I remember vividly, when I was teaching at Pine Cobble School, the first day of rehearsal for “Oklahoma,” our winter musical. John McCormick, the Latin teacher, and I were assisting Harlan Levey, the music teacher with the production. Mr. Levey threw himself into the task of quieting down several dozen lively middle school kids who were anxious about what part they would be assigned, and finally got everyone standing around quietly in small groups, awaiting instructions. Mr. McCormick was standing with a group of the livelier eighth-grade boys, and suddenly I saw him get a wicked grin on his face, nudge the kid standing next to him, and whisper something that brought forth loud guffaws from everyone around him, many dancing around in various contortions. My jaw dropped open, and I caught his eye. He smiled and shrugged. Later on, he told me, “I guess my inner middle schooler just came out.”
It occurred to me, in thinking back on this incident, that perhaps many if not all good middle school teachers are in touch with their inner middle schooler. In the Teacher Leaders Network blog on “Education Week Teacher,” Heather Wolpert-Gawron supports this idea (extended to all grades) in her entry, “Teaching Secrets: Get Back in Touch with your Inner Student” (register for free access). She urges teachers to look back on their years as a student, and includes 20 questions as optional prompts to get the thought process started:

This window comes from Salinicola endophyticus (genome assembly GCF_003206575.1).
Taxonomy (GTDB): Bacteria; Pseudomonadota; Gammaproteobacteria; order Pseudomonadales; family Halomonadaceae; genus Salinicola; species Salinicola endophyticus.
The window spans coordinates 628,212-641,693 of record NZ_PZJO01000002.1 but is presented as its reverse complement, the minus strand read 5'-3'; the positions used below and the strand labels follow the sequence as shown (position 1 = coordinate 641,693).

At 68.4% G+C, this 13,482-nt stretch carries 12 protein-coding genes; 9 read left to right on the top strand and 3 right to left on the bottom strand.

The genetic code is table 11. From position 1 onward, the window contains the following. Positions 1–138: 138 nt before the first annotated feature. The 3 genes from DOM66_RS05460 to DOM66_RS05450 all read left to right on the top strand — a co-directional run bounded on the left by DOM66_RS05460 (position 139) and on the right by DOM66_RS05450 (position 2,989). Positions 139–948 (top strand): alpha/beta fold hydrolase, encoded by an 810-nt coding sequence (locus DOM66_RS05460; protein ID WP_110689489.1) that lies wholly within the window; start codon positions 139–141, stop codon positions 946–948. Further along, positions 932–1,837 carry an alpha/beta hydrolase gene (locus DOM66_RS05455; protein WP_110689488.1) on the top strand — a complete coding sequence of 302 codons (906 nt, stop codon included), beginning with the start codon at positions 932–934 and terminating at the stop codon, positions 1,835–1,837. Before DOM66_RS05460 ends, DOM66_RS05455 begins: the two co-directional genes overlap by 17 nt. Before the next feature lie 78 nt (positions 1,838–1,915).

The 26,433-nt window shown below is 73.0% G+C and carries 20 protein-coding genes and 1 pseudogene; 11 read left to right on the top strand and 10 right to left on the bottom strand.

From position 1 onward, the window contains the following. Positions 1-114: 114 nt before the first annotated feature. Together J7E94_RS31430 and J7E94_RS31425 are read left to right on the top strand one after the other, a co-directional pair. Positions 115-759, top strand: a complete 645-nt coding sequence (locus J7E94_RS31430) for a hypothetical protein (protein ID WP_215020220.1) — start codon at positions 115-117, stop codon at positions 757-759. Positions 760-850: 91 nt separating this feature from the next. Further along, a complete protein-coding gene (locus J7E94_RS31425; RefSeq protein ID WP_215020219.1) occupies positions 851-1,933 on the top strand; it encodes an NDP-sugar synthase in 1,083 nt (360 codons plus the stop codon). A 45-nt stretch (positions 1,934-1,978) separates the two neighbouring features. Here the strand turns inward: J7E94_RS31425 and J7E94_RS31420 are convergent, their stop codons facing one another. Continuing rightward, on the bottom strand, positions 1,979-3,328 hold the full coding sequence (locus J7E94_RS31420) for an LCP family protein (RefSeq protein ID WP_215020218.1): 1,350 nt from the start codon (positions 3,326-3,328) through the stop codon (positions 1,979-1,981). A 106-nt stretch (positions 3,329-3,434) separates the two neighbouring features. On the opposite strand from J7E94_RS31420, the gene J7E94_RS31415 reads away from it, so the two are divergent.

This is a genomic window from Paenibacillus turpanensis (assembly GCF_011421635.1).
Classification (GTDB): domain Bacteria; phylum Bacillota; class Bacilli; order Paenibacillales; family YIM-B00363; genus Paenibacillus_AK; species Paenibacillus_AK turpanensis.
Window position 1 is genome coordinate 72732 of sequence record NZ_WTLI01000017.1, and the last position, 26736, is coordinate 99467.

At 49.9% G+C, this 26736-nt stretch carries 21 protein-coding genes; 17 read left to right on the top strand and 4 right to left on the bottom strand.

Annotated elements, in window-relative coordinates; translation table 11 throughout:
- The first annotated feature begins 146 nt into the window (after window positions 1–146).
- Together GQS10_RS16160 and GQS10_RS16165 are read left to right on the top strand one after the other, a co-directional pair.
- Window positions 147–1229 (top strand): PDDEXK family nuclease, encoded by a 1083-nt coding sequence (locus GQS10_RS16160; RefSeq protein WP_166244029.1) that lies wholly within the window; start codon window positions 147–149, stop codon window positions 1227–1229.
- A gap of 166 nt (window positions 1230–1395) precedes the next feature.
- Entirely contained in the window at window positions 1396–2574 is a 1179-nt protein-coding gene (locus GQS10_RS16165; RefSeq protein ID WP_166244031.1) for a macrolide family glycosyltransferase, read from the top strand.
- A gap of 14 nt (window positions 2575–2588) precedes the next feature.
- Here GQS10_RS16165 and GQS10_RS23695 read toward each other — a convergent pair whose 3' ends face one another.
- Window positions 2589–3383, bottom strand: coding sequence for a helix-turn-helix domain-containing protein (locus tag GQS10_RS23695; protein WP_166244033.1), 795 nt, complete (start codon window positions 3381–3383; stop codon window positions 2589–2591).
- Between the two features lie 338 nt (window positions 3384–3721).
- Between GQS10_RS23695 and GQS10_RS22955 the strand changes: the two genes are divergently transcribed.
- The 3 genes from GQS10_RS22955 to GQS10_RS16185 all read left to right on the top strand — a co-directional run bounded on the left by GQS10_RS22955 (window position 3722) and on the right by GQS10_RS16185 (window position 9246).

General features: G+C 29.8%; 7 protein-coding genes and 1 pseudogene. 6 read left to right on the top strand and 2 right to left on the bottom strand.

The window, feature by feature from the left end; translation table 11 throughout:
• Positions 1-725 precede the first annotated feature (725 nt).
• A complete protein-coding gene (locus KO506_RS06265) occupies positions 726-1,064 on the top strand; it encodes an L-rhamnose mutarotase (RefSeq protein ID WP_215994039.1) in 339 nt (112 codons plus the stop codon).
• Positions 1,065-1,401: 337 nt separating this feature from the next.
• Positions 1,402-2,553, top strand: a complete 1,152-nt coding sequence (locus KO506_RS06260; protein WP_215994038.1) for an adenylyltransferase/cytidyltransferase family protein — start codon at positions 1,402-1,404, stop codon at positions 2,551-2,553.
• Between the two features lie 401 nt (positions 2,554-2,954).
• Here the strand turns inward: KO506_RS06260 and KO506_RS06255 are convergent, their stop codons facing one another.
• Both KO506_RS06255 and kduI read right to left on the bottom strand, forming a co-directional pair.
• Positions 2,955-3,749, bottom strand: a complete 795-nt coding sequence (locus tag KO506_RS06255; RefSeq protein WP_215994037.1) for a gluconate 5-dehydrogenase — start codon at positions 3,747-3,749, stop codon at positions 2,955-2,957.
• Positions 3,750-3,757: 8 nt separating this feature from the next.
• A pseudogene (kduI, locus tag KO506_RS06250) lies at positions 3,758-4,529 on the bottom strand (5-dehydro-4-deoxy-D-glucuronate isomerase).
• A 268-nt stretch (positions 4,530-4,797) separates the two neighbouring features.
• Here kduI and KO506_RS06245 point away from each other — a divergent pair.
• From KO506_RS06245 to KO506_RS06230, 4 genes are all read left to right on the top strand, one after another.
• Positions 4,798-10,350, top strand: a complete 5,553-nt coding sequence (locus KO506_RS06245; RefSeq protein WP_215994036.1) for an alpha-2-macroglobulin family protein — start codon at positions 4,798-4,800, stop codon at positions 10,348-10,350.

1. Did you have a nickname?
2. What were the names of your 5 closest friends? Did you even have friends?
3. How did you choose to spend your lunch or recess?
4. What music were you listening to?
5. Did you play a sport?
6. Were you involved in an after-school activity?
7. At what age did you see alcohol or drugs for the first time?
8. What was the name of the person or persons that you liked more than as a friend?
9. What did you gossip about?
10. Had you ever passed notes in class?
11. Did you have a favorite teacher? What was his or her name? Why was that person your favorite?
12. Were you in a clique?
13. Were you a bully? A protector? A victim? A bystander?
14. How did you get to school?
15. What movies came out during that year?
16. Do you still own anything that you made at school during this particular grade?
17. Do you still have any friends that you’ve had since that year?
18. Did you have a favorite expression during this time?
19. Did you ever do something during those years that makes you wince?
20. Is there a direct line between who you were then and who you are now, or are there only faint traces of that student in the person you’ve become?
I decided to take on her challenge, and in upcoming blog entries will share my rather mixed memories of those years. I have also invited other Stoneleigh-Burnham teachers to participate in the project. And of course, any parents (or other readers) who wish to add their own memories in a comment are more than welcome to do so.
- Bill Ivey, Stoneleigh-Burnham Middle School Dean